An immigration lawyer helps explain 21 Savage’s ICE detainment

New York-based immigration attorney Betty Huang gives us her perspective on the Atlanta-based rapper’s current legal predicament.

February 05, 2019

This past Sunday, while much of the general public aimed their attention towards Atlanta for Super Bowl LIII, news broke that 21 Savage had been detained by the U.S. Immigration and Customs Enforcement — a.k.a. ICE — in the city earlier that morning.


A spokesperson for ICE released a statement shortly after claiming that the rapper, who has been widely associated with the city of Atlanta, is actually a U.K. national, and has been unlawfully present in the United States since 2006 after his visa expired.

In the two days since, Charles H. Kuck, the attorney handling Savage’s immigration case, issued a statement which shed a bit of light at the situation, claiming that 21 — who is currently on a “23 hour lockdown” according to his managers — has been detained “based upon incorrect information about prior criminal charges.”


By Tuesday, 21 Savage fans, his managers Kei Henderson and Meezy, along with a number of celebrities all vocalized their support for the detained rapper and his family on social media. Black Lives Matter has also created a petition demanding that 21 be released. As of press time, it has over 151,000 signatures.

In light of the whirlwind of information released in recent days regarding 21’s detainment/possible deportation, and what he’s faced with in the coming weeks, FADER spoke with Betty Huang — an immigration attorney based in New York City — to try and unpack what’s going on.


In general, what's your take on what's happening with 21 Savage?

Sure — so after reading the statement from Charles Kuck (21 Savage's attorney), I think it clarifies things a lot more since yesterday. I think all of us were doing a lot of educated guessing (me and all of my immigration attorney colleagues), but the fact is that 21 Savage has had a U-Visa application pending since 2017, so if ICE wanted to pick him up back then, they could have done so.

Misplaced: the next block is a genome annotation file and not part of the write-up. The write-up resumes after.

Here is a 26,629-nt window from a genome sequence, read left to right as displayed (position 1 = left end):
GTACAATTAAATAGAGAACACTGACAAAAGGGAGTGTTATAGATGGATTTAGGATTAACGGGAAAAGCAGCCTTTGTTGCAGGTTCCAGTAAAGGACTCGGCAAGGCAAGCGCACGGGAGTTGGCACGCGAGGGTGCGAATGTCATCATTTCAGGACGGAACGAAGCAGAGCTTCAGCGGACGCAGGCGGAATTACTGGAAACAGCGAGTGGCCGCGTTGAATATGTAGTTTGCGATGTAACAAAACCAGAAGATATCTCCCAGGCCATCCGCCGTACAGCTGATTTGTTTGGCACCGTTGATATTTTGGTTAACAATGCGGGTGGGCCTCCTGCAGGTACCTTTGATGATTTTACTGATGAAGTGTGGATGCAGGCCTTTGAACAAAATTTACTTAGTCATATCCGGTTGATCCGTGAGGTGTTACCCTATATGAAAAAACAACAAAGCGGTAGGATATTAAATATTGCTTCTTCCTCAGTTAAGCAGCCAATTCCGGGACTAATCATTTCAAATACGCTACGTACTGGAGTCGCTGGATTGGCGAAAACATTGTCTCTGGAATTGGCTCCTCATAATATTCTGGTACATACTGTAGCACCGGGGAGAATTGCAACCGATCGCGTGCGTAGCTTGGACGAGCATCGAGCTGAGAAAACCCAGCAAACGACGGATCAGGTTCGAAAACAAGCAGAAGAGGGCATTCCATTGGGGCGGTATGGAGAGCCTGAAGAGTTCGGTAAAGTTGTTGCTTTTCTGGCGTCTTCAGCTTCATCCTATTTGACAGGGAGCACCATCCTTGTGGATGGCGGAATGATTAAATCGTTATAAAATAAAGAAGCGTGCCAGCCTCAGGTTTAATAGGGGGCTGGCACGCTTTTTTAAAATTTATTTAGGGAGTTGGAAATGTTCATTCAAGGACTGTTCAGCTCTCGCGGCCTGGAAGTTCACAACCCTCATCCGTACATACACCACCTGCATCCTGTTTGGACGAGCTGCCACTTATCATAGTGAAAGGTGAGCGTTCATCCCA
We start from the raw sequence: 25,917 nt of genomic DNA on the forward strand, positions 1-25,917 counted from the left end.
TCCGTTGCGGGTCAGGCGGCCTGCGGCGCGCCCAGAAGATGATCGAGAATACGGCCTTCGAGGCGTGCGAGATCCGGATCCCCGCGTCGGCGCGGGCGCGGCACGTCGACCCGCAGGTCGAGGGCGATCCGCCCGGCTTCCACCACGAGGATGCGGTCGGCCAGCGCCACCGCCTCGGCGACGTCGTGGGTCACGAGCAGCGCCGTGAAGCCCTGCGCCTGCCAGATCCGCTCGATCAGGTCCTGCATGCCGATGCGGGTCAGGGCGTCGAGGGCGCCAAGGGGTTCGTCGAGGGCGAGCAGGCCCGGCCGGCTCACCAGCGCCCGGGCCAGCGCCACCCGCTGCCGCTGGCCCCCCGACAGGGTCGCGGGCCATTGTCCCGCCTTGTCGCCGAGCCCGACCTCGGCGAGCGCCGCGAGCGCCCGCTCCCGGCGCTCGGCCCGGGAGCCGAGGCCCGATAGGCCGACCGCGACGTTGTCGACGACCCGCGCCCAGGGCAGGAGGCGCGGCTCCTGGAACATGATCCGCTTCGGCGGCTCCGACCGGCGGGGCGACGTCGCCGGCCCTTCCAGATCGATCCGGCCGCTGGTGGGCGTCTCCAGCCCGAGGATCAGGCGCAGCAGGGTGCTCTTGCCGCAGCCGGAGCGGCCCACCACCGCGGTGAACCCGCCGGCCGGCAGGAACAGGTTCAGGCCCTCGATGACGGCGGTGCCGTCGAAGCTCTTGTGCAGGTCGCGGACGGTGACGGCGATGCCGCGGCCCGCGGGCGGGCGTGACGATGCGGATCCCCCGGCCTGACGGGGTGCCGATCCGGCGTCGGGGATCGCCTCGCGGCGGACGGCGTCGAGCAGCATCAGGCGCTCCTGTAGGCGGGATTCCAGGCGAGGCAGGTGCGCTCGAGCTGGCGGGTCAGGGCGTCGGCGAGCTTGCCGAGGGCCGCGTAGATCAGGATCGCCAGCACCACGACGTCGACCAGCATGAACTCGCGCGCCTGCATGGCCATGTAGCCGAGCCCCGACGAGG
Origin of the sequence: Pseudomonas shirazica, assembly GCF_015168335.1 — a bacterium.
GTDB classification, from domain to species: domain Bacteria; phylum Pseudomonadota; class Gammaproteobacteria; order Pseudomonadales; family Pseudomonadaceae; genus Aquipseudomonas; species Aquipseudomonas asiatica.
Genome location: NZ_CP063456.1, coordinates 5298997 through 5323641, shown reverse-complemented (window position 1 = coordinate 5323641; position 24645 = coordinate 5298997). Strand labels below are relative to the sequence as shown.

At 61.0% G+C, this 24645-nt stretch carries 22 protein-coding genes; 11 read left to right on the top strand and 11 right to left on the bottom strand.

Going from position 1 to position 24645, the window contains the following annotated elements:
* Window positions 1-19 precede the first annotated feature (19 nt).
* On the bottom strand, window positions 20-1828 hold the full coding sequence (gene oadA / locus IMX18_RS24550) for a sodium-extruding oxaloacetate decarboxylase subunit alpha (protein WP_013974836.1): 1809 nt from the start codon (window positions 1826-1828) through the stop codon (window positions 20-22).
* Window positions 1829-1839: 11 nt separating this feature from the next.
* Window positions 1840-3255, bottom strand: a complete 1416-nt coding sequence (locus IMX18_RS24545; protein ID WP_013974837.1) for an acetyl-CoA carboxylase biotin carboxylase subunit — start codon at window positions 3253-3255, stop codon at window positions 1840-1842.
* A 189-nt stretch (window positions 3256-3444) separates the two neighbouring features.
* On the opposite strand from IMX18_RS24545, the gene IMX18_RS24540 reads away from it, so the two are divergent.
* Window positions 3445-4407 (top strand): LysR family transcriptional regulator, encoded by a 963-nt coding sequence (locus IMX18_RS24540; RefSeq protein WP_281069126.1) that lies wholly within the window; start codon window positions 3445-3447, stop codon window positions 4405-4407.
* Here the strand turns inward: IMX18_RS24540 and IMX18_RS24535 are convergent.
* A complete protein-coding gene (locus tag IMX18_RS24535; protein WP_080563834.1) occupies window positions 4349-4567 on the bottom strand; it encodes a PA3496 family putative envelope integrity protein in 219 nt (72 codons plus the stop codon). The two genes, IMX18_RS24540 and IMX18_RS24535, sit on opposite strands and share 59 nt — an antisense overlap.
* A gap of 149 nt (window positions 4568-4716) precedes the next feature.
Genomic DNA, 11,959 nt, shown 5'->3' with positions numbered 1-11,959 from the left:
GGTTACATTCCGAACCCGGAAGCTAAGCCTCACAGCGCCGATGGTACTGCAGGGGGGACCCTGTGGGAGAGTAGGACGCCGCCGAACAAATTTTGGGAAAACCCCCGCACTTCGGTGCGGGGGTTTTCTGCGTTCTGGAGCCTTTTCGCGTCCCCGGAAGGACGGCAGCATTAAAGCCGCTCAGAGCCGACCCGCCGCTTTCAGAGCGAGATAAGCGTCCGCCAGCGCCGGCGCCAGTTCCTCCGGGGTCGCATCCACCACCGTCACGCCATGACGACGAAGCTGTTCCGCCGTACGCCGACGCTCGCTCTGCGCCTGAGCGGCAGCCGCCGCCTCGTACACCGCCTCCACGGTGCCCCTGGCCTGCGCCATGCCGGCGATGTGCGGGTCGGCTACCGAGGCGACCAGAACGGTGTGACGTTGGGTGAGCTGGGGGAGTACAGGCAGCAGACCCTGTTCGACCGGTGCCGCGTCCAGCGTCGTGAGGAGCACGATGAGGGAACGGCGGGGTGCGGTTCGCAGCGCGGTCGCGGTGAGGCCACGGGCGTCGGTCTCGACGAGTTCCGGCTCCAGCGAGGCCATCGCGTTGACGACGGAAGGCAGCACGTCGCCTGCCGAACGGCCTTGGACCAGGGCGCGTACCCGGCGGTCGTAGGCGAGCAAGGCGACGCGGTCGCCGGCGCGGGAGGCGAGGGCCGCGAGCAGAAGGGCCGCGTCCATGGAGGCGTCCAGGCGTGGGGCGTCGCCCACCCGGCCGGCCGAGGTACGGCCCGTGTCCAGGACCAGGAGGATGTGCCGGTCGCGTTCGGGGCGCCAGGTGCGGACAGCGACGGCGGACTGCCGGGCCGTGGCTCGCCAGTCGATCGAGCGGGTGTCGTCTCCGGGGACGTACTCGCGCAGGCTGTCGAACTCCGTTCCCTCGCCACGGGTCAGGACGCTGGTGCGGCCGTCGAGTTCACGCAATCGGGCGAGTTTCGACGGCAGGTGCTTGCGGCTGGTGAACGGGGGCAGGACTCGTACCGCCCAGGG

When you file an application with the USCIS — U.S. Citizenship and Immigration Services — them and ICE are under the U.S. Department of Homeland Security. They share and transfer information to each other. So for instance, if you have an application denied by the USCIS, they could send that file to ICE, and ICE could start deportation proceedings against you.


So if you put in information for a U-Visa application in 2017, why is ICE picking [21 Savage] up now? I think that's one huge question.

Now of course the application is pending, and under the Trump administration, there's has been a lot going on with U-Visas. This isn't the first time we've heard of people who have pending U-Visa applications that are either being put into deportation proceedings, or the immigration courts aren't caring about it. They're not adjourning cases so that the USCIS has the time to adjudicate U-Visa cases. So again, the question of why is ICE picking him up now shows a lot about what's going on under the Trump administration and how much they hate immigrants, and a lot of strange, retaliatory type of actions.

Let me also say that I think it's extremely important that there has been a lot of public pressure on this story. The fact that news outlets are covering it, celebrities are tweeting about it...I also saw that Black Lives Matter started a petition — it's all very helpful when it comes to dealing with ICE, because ICE likes to work under the cover of secrecy, and they're not transparent.


Even when we were still guessing, before Charles Kuck came out with his statement, we were still, as practitioners, so hesitant to rely on ICE's words. They come out with things that are inaccurate, and they certainly don't come out with the whole picture. So the public pressure, the petitions, all of that is extremely helpful and useful.